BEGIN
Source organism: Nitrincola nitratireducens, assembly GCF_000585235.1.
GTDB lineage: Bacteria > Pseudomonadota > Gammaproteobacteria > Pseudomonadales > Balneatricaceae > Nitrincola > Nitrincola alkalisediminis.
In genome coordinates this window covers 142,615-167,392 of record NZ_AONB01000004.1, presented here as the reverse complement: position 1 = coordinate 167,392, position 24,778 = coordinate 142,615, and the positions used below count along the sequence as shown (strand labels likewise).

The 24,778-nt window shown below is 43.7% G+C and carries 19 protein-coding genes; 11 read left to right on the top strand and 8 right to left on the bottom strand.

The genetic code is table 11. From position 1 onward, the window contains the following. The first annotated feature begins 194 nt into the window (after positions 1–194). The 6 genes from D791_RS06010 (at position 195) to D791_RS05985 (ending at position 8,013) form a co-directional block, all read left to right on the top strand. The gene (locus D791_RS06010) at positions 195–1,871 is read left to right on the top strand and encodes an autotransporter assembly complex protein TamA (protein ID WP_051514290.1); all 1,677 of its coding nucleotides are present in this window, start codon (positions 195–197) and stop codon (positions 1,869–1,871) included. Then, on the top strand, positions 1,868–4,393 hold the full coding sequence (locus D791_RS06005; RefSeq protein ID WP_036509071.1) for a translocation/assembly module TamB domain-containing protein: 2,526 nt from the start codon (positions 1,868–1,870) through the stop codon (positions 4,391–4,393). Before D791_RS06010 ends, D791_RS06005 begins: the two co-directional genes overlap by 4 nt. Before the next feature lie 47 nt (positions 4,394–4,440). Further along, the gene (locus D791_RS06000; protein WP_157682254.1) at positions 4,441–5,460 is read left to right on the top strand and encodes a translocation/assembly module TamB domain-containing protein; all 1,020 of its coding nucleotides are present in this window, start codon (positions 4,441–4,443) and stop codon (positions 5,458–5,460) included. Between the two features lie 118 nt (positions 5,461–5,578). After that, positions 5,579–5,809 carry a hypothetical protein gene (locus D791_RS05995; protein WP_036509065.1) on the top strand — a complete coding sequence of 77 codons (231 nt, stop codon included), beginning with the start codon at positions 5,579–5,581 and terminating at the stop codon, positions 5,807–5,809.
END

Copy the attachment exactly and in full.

Source organism: Nitrincola nitratireducens, assembly GCF_000585235.1.
GTDB lineage: Bacteria > Pseudomonadota > Gammaproteobacteria > Pseudomonadales > Balneatricaceae > Nitrincola > Nitrincola alkalisediminis.
In genome coordinates this window covers 142,615-167,392 of record NZ_AONB01000004.1, presented here as the reverse complement: position 1 = coordinate 167,392, position 24,778 = coordinate 142,615, and the positions used below count along the sequence as shown (strand labels likewise).

The 24,778-nt window shown below is 43.7% G+C and carries 19 protein-coding genes; 11 read left to right on the top strand and 8 right to left on the bottom strand.

The genetic code is table 11. From position 1 onward, the window contains the following. The first annotated feature begins 194 nt into the window (after positions 1–194). The 6 genes from D791_RS06010 (at position 195) to D791_RS05985 (ending at position 8,013) form a co-directional block, all read left to right on the top strand. The gene (locus D791_RS06010) at positions 195–1,871 is read left to right on the top strand and encodes an autotransporter assembly complex protein TamA (protein ID WP_051514290.1); all 1,677 of its coding nucleotides are present in this window, start codon (positions 195–197) and stop codon (positions 1,869–1,871) included. Then, on the top strand, positions 1,868–4,393 hold the full coding sequence (locus D791_RS06005; RefSeq protein ID WP_036509071.1) for a translocation/assembly module TamB domain-containing protein: 2,526 nt from the start codon (positions 1,868–1,870) through the stop codon (positions 4,391–4,393). Before D791_RS06010 ends, D791_RS06005 begins: the two co-directional genes overlap by 4 nt. Before the next feature lie 47 nt (positions 4,394–4,440). Further along, the gene (locus D791_RS06000; protein WP_157682254.1) at positions 4,441–5,460 is read left to right on the top strand and encodes a translocation/assembly module TamB domain-containing protein; all 1,020 of its coding nucleotides are present in this window, start codon (positions 4,441–4,443) and stop codon (positions 5,458–5,460) included. Between the two features lie 118 nt (positions 5,461–5,578). After that, positions 5,579–5,809 carry a hypothetical protein gene (locus D791_RS05995; protein WP_036509065.1) on the top strand — a complete coding sequence of 77 codons (231 nt, stop codon included), beginning with the start codon at positions 5,579–5,581 and terminating at the stop codon, positions 5,807–5,809.